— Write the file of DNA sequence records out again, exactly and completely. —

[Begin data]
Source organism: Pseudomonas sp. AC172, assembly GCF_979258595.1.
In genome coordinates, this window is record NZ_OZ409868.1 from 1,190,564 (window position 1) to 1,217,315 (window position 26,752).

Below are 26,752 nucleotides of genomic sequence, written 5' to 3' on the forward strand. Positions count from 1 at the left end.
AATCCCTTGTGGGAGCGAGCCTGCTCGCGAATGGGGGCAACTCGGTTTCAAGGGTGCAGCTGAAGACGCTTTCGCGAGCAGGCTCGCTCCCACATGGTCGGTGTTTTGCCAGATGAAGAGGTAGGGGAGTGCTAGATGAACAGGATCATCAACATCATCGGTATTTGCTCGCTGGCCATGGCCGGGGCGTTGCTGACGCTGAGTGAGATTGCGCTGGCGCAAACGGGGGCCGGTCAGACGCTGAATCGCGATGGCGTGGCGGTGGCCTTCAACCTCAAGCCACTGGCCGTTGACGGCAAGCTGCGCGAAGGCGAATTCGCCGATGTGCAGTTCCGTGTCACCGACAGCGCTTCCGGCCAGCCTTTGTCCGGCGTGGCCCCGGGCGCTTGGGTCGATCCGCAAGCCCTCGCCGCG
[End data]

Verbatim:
Source organism: Pseudomonas sp. AC172, assembly GCF_979258595.1.
In genome coordinates, this window is record NZ_OZ409868.1 from 1,190,564 (window position 1) to 1,217,315 (window position 26,752).

Below are 26,752 nucleotides of genomic sequence, written 5' to 3' on the forward strand. Positions count from 1 at the left end.
AATCCCTTGTGGGAGCGAGCCTGCTCGCGAATGGGGGCAACTCGGTTTCAAGGGTGCAGCTGAAGACGCTTTCGCGAGCAGGCTCGCTCCCACATGGTCGGTGTTTTGCCAGATGAAGAGGTAGGGGAGTGCTAGATGAACAGGATCATCAACATCATCGGTATTTGCTCGCTGGCCATGGCCGGGGCGTTGCTGACGCTGAGTGAGATTGCGCTGGCGCAAACGGGGGCCGGTCAGACGCTGAATCGCGATGGCGTGGCGGTGGCCTTCAACCTCAAGCCACTGGCCGTTGACGGCAAGCTGCGCGAAGGCGAATTCGCCGATGTGCAGTTCCGTGTCACCGACAGCGCTTCCGGCCAGCCTTTGTCCGGCGTGGCCCCGGGCGCTTGGGTCGATCCGCAAGCCCTCGCCGCG